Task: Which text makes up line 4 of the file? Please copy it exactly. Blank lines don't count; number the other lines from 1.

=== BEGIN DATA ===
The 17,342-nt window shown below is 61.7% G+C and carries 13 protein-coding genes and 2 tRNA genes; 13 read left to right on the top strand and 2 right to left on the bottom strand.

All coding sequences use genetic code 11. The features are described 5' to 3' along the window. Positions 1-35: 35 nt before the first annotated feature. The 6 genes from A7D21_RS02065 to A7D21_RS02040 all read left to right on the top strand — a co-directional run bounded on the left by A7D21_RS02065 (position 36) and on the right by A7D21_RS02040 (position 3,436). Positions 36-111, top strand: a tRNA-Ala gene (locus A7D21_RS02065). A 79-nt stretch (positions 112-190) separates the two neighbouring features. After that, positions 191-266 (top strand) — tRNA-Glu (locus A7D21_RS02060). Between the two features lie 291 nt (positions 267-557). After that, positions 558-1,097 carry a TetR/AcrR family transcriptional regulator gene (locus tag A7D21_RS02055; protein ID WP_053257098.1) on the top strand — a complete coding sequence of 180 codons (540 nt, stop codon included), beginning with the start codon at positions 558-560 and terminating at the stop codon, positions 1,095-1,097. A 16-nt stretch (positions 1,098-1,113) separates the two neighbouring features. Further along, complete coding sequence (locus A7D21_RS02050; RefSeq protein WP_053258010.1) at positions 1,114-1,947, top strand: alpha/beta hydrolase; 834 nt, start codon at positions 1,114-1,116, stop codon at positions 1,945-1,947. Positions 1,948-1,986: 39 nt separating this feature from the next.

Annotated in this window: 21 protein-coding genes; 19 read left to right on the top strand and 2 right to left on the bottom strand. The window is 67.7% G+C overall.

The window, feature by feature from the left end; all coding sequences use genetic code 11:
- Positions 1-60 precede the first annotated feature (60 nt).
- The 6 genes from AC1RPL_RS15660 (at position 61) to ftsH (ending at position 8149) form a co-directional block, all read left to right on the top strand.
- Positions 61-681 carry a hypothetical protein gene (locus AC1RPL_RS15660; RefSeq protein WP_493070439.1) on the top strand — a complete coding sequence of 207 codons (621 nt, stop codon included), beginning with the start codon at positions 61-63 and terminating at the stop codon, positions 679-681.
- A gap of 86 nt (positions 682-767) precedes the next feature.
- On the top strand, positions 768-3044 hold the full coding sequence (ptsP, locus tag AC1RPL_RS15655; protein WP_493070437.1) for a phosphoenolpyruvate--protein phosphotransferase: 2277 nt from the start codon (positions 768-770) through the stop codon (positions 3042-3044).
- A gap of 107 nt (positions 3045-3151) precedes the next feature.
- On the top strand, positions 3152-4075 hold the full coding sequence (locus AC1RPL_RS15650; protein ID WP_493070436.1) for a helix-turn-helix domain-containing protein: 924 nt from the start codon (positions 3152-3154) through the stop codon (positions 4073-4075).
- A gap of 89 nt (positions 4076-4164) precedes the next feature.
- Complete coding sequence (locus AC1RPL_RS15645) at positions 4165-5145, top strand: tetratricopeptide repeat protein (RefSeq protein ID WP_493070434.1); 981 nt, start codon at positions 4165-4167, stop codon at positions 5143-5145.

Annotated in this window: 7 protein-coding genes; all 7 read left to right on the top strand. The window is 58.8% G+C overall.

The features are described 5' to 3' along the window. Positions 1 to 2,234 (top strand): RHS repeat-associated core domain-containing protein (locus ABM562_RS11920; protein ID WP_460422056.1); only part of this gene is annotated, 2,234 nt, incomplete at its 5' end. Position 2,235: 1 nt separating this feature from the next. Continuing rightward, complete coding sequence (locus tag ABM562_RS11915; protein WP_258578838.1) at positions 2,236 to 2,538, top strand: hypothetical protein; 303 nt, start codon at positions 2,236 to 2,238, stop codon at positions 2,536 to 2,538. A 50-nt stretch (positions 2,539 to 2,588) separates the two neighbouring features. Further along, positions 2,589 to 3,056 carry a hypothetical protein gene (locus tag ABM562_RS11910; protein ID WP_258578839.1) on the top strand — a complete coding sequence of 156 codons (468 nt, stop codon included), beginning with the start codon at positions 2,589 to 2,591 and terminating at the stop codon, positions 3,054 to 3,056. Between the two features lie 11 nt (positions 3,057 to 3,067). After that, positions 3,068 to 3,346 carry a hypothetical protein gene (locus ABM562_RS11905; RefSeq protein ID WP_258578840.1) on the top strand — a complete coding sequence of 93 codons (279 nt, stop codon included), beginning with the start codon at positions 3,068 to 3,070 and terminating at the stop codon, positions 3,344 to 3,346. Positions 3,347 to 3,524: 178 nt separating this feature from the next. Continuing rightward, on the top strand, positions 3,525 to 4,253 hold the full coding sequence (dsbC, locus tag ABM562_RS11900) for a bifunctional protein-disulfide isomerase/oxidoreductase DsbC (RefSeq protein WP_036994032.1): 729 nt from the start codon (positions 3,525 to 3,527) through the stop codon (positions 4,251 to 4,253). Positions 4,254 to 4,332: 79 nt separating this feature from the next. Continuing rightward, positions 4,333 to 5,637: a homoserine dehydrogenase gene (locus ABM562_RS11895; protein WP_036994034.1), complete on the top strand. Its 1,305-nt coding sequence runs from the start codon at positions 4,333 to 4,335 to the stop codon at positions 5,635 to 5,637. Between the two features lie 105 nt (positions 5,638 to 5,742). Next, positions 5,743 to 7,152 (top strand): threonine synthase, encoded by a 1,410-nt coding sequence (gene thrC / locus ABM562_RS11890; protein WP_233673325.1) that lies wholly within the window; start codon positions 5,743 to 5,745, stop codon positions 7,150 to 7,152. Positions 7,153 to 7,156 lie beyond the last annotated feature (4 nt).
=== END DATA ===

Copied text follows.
The window, feature by feature from the left end; all coding sequences use genetic code 11: